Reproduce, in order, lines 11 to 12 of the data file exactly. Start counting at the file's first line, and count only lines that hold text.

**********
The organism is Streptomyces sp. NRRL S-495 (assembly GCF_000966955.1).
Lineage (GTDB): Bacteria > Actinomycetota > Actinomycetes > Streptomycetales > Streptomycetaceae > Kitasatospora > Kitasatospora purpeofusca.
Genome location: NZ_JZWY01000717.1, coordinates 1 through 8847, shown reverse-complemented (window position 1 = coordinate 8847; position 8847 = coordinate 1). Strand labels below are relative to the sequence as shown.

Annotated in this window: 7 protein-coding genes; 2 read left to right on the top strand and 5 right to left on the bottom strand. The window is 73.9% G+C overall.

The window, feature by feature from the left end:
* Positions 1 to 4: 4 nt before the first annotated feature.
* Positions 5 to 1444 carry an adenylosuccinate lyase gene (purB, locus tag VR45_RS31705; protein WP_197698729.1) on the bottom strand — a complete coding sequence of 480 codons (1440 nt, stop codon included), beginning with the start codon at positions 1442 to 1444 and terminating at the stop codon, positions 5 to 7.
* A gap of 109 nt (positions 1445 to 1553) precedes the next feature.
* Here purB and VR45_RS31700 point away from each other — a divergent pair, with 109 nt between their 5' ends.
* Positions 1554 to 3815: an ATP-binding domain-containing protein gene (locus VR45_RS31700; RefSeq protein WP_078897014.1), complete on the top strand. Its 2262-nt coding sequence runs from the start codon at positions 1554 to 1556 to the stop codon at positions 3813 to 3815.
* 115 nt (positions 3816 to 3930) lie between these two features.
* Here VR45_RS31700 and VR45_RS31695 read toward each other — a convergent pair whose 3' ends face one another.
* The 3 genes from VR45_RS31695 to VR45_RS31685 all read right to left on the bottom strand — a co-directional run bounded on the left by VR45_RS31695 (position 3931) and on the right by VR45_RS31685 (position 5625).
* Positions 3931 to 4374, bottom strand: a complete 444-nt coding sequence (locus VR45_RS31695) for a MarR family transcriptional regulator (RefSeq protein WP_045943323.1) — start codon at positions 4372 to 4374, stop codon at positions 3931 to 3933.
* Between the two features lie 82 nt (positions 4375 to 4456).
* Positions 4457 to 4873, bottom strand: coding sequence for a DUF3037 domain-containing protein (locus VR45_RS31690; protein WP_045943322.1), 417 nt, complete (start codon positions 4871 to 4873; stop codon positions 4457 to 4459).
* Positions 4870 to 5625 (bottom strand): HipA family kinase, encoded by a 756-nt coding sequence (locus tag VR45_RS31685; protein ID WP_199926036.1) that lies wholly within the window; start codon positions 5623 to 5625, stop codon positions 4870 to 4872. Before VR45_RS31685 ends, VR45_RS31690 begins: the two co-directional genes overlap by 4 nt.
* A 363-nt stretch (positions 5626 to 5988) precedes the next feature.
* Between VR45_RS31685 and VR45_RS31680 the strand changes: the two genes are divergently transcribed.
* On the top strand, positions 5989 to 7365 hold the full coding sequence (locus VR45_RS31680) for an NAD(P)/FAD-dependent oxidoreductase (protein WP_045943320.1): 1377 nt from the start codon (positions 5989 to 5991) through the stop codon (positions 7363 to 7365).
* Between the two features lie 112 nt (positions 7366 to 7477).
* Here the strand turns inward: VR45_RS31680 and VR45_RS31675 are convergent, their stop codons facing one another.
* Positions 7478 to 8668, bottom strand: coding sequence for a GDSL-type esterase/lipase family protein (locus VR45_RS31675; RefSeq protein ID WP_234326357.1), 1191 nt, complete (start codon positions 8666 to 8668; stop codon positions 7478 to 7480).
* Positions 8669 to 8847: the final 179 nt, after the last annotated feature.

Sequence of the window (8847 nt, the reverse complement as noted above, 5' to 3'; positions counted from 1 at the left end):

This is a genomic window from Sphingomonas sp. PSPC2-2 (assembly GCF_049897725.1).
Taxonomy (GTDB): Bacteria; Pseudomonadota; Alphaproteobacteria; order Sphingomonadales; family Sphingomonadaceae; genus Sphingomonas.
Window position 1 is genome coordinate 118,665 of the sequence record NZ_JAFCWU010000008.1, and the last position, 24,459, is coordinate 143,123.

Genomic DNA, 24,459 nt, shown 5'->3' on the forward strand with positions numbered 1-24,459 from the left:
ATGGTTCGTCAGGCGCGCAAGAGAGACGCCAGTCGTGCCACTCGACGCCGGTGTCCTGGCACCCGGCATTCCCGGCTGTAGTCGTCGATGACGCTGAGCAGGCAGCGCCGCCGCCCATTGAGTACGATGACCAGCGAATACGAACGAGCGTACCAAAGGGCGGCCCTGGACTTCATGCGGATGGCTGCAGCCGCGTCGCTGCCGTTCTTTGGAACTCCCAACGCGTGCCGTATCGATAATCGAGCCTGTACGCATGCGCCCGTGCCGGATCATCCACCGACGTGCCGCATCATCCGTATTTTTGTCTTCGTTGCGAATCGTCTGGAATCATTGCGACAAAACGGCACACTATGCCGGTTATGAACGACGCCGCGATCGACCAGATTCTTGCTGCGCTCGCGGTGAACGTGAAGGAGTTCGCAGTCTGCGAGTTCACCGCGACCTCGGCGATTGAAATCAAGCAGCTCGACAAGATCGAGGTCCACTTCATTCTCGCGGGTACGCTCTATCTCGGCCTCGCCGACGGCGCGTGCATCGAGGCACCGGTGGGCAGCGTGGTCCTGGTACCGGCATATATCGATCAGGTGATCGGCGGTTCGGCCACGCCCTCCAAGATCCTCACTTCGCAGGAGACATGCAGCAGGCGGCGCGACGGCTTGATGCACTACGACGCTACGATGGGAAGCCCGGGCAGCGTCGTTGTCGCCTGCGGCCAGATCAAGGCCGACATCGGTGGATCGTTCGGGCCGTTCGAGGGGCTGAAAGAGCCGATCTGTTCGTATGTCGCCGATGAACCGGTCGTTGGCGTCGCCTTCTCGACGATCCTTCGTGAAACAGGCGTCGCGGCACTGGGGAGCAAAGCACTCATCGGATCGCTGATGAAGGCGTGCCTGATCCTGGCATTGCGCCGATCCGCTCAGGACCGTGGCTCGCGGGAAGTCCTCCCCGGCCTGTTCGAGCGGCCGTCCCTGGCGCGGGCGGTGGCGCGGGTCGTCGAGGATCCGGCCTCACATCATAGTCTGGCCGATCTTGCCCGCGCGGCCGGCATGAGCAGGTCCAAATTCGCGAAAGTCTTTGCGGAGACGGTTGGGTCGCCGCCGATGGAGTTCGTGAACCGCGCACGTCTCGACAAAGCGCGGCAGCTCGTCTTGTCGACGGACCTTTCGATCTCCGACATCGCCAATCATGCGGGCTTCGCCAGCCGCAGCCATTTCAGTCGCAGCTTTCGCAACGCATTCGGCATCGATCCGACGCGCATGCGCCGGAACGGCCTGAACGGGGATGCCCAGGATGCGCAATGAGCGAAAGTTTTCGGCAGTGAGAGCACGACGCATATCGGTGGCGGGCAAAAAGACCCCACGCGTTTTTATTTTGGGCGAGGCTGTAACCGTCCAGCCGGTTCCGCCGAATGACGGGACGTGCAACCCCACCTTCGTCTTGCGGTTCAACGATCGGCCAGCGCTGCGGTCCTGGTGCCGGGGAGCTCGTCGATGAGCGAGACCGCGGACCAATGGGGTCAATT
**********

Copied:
* 115 nt (positions 3816 to 3930) lie between these two features.
* Here VR45_RS31700 and VR45_RS31695 read toward each other — a convergent pair whose 3' ends face one another.